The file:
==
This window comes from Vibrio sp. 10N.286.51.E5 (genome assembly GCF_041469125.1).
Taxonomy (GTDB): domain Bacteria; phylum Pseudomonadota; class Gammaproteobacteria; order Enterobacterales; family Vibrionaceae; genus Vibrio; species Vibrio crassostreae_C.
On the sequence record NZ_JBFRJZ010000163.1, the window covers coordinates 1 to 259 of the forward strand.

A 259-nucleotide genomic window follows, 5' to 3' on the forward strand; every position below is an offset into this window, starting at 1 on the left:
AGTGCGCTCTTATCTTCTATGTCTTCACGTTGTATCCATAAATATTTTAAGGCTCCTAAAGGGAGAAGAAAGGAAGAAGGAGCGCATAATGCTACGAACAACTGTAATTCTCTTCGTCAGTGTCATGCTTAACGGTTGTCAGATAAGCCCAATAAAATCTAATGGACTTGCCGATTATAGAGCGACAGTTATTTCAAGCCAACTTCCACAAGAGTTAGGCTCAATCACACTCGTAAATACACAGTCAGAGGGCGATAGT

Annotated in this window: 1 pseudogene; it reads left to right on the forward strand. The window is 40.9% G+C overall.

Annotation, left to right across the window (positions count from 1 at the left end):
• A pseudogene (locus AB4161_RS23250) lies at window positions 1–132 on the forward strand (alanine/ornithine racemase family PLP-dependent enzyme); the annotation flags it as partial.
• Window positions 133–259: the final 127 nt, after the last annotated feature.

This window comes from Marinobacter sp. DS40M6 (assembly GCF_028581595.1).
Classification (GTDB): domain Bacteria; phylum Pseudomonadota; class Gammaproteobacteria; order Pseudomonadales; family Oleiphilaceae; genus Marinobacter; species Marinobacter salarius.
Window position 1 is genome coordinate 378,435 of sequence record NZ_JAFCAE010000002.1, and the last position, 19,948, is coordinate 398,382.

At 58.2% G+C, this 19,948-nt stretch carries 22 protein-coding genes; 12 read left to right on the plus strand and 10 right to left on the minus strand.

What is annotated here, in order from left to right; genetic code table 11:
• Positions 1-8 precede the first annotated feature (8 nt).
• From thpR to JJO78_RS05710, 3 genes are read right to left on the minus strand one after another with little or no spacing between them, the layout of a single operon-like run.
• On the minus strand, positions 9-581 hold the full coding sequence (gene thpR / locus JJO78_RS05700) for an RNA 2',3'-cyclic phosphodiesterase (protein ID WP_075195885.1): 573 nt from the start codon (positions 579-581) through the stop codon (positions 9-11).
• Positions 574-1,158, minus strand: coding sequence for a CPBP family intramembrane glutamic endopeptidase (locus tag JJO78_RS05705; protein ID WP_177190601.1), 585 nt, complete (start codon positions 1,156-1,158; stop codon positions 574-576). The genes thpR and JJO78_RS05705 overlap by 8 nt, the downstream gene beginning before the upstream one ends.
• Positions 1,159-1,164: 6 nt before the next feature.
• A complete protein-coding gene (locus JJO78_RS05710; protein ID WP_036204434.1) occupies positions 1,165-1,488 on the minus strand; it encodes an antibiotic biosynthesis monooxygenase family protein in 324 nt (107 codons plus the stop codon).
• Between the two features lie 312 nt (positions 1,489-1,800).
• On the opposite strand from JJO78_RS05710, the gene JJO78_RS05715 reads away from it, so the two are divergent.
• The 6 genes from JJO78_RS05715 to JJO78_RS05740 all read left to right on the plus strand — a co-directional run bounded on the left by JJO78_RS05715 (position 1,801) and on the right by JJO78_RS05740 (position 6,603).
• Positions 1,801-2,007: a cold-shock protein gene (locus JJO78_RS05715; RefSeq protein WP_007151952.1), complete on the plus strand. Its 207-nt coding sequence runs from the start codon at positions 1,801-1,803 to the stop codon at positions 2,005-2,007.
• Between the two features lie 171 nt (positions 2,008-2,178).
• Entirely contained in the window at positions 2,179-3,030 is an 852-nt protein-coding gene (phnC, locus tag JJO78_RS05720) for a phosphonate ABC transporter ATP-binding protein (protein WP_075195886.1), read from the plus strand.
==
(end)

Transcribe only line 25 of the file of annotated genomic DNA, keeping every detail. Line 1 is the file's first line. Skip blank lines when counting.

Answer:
• Between the two features lie 171 nt (positions 2,008-2,178).